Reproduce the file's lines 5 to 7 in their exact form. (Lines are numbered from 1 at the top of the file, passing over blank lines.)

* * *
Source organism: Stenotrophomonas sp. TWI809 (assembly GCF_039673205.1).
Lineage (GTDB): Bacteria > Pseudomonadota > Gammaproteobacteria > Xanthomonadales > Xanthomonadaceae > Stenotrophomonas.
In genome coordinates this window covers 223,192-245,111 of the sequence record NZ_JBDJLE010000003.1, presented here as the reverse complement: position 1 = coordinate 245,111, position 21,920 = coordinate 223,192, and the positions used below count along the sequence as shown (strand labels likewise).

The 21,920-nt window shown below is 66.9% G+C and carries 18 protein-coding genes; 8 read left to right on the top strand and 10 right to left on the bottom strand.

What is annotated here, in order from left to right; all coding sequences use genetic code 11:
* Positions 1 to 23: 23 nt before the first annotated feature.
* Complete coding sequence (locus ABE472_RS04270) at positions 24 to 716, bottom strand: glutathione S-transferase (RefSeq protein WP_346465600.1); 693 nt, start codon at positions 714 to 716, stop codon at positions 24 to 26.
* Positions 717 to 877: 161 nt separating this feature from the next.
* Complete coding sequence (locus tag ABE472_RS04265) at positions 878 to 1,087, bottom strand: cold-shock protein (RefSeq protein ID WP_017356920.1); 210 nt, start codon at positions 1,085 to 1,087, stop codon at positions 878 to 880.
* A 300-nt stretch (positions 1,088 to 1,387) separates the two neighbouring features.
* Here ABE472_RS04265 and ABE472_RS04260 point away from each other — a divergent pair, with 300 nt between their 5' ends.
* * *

What is annotated here, in order from left to right; all coding sequences use genetic code 11:
* Positions 1 to 23: 23 nt before the first annotated feature.
* Complete coding sequence (locus ABE472_RS04270) at positions 24 to 716, bottom strand: glutathione S-transferase (RefSeq protein WP_346465600.1); 693 nt, start codon at positions 714 to 716, stop codon at positions 24 to 26.